A rhino is determined to make things right in this fun animated adventure that brings a message about endangered species and the issues with poachers and hunters today.

From a young age, Riki has always been a headstrong rhino in the jungles of Indonesia. His best friend, duck named Beni, tends to always hype him up to the other animals much to his chagrin. However, one night changes his life forever. A night excursion leads to a confrontation with Mr. Jak, a hunter and poacher who is looking for big game. Mr. Jak cuts off Riki’s horn and Riki is now embarrassed.

Soon enough, with a makeshift horn, Riki and Beni have learned of a mysterious master who may be able to help Riki get his horn back. However, it will be a long journey, but Riki is determined to meet the healer who can help. Along the way, Riki and Beni run into other animals who need help. At first reluctant, Riki soon begins to help the other animals out. He soon learns with each animal he helps; he is given a special stone which will allow him to shapeshift into a hybrid between himself and the animals he has helped. When Mr. Jak and his crew arrive, Riki decides he must stop the hunters and learns a lesson within himself in the process.

You have to love a good family film with a message and this Indonesian animated film brings about a message about endangered species and hunters. The titular Riki, voiced by Jennifer Castle, is a Sumatran rhino, an endangered species that only have about 80 in the wild. Despite being the smallest of the rhinos, Riki is headstrong and iron-willed. While he is at first embarrassed about losing his horn, he is given a makeshift horn that eventually becomes a source of power he never expected to have.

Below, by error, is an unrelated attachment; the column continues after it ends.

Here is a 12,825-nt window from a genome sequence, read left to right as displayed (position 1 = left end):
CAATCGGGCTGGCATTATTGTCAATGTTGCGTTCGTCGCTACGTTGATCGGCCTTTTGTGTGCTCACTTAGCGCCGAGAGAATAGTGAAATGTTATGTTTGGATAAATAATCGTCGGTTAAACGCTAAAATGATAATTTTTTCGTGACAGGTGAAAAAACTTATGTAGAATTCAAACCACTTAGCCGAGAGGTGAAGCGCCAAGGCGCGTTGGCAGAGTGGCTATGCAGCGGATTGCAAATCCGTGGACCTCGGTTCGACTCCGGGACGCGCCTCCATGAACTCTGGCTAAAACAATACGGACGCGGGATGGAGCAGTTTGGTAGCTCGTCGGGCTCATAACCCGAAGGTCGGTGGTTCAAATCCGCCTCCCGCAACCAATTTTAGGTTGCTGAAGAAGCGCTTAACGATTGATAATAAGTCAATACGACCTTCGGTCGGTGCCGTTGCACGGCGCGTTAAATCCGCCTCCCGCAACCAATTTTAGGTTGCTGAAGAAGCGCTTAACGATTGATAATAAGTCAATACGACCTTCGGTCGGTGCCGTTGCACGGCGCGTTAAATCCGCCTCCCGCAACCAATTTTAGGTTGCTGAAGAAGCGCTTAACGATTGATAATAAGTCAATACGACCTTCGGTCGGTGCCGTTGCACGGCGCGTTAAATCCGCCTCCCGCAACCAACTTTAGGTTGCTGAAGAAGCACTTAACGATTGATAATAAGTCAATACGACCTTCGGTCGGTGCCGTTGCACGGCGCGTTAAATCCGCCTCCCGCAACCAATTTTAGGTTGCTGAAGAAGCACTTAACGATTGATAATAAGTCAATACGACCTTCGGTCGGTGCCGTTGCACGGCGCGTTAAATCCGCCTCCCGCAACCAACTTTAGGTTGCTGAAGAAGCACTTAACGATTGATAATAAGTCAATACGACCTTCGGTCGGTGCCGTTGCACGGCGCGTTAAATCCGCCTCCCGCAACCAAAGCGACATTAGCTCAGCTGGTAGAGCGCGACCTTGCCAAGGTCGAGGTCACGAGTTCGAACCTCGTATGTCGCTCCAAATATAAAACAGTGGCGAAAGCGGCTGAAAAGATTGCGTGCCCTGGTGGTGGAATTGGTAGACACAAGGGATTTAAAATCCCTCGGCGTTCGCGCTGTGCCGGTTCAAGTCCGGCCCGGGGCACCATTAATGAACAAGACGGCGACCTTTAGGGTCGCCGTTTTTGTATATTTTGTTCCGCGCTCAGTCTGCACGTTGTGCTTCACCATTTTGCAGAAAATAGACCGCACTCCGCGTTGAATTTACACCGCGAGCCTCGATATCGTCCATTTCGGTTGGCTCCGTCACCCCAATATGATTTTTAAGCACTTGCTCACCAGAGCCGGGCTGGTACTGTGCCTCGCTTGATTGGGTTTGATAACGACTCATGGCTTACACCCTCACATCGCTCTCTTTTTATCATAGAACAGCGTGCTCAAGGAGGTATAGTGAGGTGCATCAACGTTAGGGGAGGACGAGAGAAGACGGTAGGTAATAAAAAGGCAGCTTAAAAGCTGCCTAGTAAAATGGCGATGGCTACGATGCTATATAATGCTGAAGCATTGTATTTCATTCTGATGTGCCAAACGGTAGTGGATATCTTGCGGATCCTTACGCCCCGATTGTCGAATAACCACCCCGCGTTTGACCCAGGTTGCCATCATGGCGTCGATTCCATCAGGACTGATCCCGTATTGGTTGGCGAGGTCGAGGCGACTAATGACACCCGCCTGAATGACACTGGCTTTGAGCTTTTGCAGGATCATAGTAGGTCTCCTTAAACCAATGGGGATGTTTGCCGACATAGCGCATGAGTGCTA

While Riki is the hero of the film, there is the comic relief in domesticated (and soon enough) featherless duck Beni. Voiced in English by Paul Reynolds, Beni gets himself into one comic mishap after another. What’s great are the animals that Riki helps out have something in common with him: they are also endangered species. From Sumatran tigers to proboscis monkeys, the animals depicted in the film are real-life endangered species and what’s fascinating is when we get to see Riki rewarded and use his newfound abilities to help others in need.

While Mr. Jak is the main antagonist of the film, there are other hunters depicted, including the required female hunter in Nina. However, there are two buddies who serve as the comic relief for the hunters. In this case, Bogeng is the big goofy comic hunter whose sidekick and best buddy Jathul is the more levelheaded member. Bogeng believes that the animals are to be “rescued” and not hunted and this causes some conflict with his best friend, let alone Mr. Jak, who is determined to keep his standing as the best in the business.

Riki the Rhino is not only a fun animated film, but brings a serious message behind the film, one that’s important when it comes to the preservation of animals.


Uncork’d Entertainment and Evolutionary Films presents a Batavia Pictures production. Director: Erwin Budiono. Producers: Lucki Lukman Hakim and Genesis Timotius. Writer: Cassandra Massardi; story by Jony Yuwono. Editing: Hedin Mardianto.

Voice Cast: Jennifer Castle, Paul Reynolds, Mike Leeder, Candice Moore, Russell Wait.